Aztec Tobacco (Rustica) is generally described as
an annual forb/herb.
not native to the U.S. (United States)
Uses of : Landscaping, Medicinal, Culinary, etc.
Cultural Wild tobacco is a highly sacred plant in American Indian tribal culture. Although specific tribal uses may vary, it is integral to many ceremonies involving prayer, protection, reverence, and healing.
Wild tobacco is an annual forb that grows to 5 feet tall but commonly shorter in areas north of its natural range. Leaves are alternate, entire, ovate to lanceolate, and up to 12 inches near the base but reduced gradually toward the top. Both the stem and leaves are pubescent. Pale yellow, trumpet-shaped flowers are approximately 1 inch long and borne in terminal panicles or racemes. The flowers also exude a rather unpleasant odor. The numerous, tiny, scarcely flattened, dark seeds form in capsules.
Required Growing Conditions
Wild tobacco is native to the southwestern United States, Mexico and parts of South America. Given proper care, this species can be grown throughout the continental United States.
Cultivation and Care
If starting indoors seed can be planted as much as 10 weeks prior to last expected spring frost. Surface sow seed approximately ½ inch apart on firmed soil in a 2 to 3 inch deep tray. Press seed to soil but do not cover more than 1/16 inch. Keep soil moist and warm. Most seed will germinate within 20 days. Seedlings can be transplanted to individual pots when the second set of leaves appears (approximately 2 inches tall). Transplant outdoors in a sunny location at 18-inch spacings into rich, well-drained soil after any chance of frost. Harden plants by placing pots in a shady outdoors area for 3 or 4 days prior to transplanting.If seeding directly outdoors plant 4 or 5 seeds every 18 inches after the last expected frost. Thin to one when plants reach 4 to 6 inches. So as not to damage the roots of the desired plants, clip unwanted plants at ground level rather than pulling them.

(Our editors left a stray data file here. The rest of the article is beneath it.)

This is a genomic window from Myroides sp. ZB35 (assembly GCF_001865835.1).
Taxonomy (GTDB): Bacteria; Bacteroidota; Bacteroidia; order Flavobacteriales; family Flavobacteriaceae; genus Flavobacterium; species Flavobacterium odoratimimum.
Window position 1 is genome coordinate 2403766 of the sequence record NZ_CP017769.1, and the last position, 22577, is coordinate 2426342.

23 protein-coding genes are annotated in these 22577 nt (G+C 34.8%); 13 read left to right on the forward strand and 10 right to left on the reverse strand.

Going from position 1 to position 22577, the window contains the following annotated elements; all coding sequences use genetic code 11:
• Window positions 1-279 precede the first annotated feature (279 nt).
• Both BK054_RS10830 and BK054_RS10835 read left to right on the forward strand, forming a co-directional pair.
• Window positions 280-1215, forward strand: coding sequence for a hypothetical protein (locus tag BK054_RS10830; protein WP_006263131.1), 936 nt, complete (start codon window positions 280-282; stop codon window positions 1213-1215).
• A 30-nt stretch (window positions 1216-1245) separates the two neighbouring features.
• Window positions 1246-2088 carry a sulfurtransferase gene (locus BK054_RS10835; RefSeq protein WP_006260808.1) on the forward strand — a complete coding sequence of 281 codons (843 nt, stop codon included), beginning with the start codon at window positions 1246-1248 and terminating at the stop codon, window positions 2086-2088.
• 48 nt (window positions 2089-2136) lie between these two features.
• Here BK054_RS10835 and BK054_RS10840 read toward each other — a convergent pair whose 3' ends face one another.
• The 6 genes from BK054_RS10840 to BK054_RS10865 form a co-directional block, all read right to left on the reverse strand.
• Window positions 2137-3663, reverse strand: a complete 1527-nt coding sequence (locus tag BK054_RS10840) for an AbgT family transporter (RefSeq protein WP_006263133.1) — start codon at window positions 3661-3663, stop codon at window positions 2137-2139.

General Upkeep and Control
Wild tobacco can be periodically fed with a dilute liquid or small amount of dry fertilizer. Manure can be added to the soil mix in addition to or in lieu of fertilizer. Irrigate if conditions become droughty but wild tobacco is susceptible to disease problems when the soil is keep too moist. Pruning flowers can stimulate leaf growth. Harvest the leaves before frost and dry in bundles to retain moisture as they cure.
Source: USDA, NRCS, PLANTS Database, plants.usda.gov.
National Plant Data Center, Baton Rouge, LA 70874-4490 USA